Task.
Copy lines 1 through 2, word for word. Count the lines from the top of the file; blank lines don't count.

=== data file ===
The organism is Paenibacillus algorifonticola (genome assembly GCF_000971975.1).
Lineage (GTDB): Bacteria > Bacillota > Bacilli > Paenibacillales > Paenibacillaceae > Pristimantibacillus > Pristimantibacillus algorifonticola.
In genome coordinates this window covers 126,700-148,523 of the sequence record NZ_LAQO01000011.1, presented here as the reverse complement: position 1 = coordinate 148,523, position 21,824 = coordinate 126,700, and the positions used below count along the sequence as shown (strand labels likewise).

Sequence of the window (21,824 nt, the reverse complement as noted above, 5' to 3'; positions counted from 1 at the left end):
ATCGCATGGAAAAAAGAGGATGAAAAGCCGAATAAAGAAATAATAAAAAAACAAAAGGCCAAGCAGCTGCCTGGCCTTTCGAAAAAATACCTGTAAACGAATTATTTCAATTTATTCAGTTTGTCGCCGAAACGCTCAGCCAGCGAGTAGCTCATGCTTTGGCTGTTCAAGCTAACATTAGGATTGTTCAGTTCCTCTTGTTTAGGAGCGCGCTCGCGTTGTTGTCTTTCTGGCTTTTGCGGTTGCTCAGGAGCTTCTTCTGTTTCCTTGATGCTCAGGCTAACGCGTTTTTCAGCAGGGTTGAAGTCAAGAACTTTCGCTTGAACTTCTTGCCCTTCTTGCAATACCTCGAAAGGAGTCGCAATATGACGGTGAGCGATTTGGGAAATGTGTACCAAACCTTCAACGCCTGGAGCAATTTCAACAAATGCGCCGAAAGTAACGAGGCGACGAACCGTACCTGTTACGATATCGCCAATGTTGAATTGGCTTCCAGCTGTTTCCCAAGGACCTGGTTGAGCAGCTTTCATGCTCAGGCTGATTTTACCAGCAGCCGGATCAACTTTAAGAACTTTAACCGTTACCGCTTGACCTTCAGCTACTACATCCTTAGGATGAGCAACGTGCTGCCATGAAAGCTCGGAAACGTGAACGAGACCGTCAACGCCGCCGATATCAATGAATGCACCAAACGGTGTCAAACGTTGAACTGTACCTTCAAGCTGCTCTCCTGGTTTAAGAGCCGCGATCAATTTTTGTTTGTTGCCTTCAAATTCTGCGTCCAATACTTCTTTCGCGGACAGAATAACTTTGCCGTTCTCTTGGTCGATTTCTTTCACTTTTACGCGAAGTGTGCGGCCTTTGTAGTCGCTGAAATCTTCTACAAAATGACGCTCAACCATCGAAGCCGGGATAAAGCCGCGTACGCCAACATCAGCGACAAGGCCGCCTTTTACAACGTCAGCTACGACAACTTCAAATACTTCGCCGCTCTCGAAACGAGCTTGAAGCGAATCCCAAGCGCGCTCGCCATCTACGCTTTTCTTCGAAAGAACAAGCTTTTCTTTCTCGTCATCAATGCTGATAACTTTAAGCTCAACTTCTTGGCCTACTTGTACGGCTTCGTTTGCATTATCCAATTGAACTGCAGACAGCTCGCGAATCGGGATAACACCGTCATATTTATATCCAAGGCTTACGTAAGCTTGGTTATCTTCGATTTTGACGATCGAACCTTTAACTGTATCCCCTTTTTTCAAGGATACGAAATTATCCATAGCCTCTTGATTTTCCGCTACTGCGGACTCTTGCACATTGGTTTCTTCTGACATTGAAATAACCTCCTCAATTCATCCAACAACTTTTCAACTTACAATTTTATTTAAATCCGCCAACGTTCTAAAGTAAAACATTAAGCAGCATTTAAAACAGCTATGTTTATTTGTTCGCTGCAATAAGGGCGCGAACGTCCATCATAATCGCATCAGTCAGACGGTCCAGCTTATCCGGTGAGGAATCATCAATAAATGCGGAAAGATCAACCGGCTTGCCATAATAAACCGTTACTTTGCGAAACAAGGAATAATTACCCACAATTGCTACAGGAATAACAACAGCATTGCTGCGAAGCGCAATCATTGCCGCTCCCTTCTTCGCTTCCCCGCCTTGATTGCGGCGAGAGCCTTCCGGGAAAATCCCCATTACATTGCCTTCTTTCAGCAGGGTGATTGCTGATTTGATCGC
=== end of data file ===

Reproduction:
The organism is Paenibacillus algorifonticola (genome assembly GCF_000971975.1).
Lineage (GTDB): Bacteria > Bacillota > Bacilli > Paenibacillales > Paenibacillaceae > Pristimantibacillus > Pristimantibacillus algorifonticola.